Daily life in the USA – 2

Stereotypes and typical features of Americans:

  • most of the families live in the suburb in detached-houses
  • these neighborhoods are friendly and the homes have no fences around them
  • BUT they all have: a driveway, a front and a backyard, a porch, trees, bushes and hedges in the garde
  • Americans eat fast food and junk food (snacks, peanut butter, marshmallows, candies, pizza etc.), however, they all try to maintain a healthy diet
  • they do sports, especially at school

What if we all lived like Americans? We would…

  • drive a lot and eat our meals on the highway in the car (American drive 13,476 miles per year – the most in the world, also have the highest rate of vehicle collision; 20% of all meals are eaten in vehicles)
  • eat 8 ounces (ca. 220g) of beef per person a day
  • drink 403 Coca-Cola products per person a year on average (world’s average: 92)
  • have the highest caloric, sugar and fat, but also vegetable intake in the world
  • throw 1.6 billion pens and 220 million car tires away yearly
  • produce 729 kg of garbage per person every year
  • live quite long (life expectancy for woman is 82.1 years and for men it’s 77.5 yrs)

 

 

Made in the USA

Read the following extracts from stories about American inventions or famous stuff from the USA.

Visit QUIZLET for the vocabulary.

Hot-dog
One day in 1906, a newspaper cartoonist named Tad Dorgan went to a baseball game where he saw men selling dachshund sausages to the spectators.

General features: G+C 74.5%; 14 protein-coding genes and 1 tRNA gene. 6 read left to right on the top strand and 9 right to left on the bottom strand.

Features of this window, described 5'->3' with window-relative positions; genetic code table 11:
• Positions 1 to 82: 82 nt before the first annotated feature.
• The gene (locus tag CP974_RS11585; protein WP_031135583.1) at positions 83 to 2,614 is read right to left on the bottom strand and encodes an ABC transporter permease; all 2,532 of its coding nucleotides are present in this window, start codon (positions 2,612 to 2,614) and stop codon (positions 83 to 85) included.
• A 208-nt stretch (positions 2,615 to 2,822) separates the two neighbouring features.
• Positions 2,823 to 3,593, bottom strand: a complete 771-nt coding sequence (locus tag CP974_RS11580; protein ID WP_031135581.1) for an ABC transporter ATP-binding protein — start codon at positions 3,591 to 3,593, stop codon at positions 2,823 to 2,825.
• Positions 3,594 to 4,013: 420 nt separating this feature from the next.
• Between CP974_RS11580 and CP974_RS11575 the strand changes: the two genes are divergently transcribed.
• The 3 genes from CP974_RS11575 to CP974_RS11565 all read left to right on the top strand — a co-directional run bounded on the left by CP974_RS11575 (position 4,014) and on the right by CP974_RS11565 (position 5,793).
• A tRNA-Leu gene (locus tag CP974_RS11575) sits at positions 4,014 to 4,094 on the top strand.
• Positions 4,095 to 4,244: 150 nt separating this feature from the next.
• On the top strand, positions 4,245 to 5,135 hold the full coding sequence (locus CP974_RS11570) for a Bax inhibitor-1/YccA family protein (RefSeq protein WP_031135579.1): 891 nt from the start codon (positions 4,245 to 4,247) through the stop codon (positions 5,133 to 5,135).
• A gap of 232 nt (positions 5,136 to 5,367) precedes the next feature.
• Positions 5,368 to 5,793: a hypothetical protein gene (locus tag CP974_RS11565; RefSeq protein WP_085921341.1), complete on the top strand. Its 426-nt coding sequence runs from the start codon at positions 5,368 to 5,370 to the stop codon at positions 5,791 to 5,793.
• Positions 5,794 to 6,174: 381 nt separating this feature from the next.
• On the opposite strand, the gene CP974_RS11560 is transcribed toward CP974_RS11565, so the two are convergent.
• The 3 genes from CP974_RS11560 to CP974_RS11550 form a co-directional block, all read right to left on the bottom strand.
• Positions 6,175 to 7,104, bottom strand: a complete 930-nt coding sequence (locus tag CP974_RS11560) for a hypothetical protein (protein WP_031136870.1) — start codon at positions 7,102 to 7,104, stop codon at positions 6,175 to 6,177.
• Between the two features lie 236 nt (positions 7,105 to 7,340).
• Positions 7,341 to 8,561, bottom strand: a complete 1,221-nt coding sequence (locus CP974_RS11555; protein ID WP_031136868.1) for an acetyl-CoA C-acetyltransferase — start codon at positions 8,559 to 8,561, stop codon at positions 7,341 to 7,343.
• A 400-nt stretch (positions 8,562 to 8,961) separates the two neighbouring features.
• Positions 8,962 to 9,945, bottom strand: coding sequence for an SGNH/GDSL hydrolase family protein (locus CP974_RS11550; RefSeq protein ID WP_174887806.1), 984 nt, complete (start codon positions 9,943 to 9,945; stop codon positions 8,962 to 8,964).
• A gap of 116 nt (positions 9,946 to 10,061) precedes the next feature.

Blue Jeans
Strauss came to California to sell canvas to the gold miners in the 1850s. Later he had changed this canvas for softer material called denim and made pants from it for the gold miners.

The Telephone
In the 1870 Scottish teacher and inventor Alexander Graham Bell was experimenting with a machine to help the deaf hear. He had an idea to use electricity and wires to send the human voice from one place to another.

Coca-Cola
Druggist
John Pemberton made a brown syrup by mixing coca leaves and cola nuts and sold the mixture as an all-purpose medicine. Later, another drugstore owner Asa Candler mixed this syrup with soda and began selling it in his stores.

The Statue of Liberty
French scupltor Frédéric-Augustine Bartholdi who admired the USA thought of a gift to send the Americans. He and his friends all contributed to help – Bartholdi offered to design a statue, Alexandre Eiffel offered to figure out how it would stand.

Baseball
The Doubleday myth says that the Union’s general in the American Civil War might have invented one of the most popular sports in America in 1839. However, he never claimed it himself.

McDonald’s Hamburgers
Patrick McDonald first sold hot-dogs at The Airdome, a food stand in Monrovia City, CA. Later he added hamburger and all-you-can-drink orange juice for 5 cents. Some years later his sons realized that the most profitable food is the burger served on a bun.

Las Vegas
In 1905, the place was a small train stop in the desert with some buildings around it. Forty years later Bugsy Siegel built his first casino there. Nowadays the place is the gambling capital of the world.

The Oscar
Executive Director of the Academy of Motion Pictures Arts and Sciences, Margaret Harrick looked at the statue and said, “He looks just like my Uncle Oscar.” The name stuck and became official in 1939.

Mount Rushmore
Sculptor Gutzon Borglum started the project in 1927 and worked on it with about 400 men for 14 years. Ho died shortly before the official opening of this monumental work of art on the side of a mountain.

Microsoft
In 1975, Bill dropped out of Harvard University to work on a computer program in a dormitory room with his friend Allen. This software would run one of the first personal computers and later it made Bill the youngest billionaire ever in US history.

The T-Model
Ford realized that using the assembly line method would make it a lot faster and cheaper to produce his Model T. And it actually did, the 14-hour-long process dropped to 2 hours and the price of the car from $850 to $265.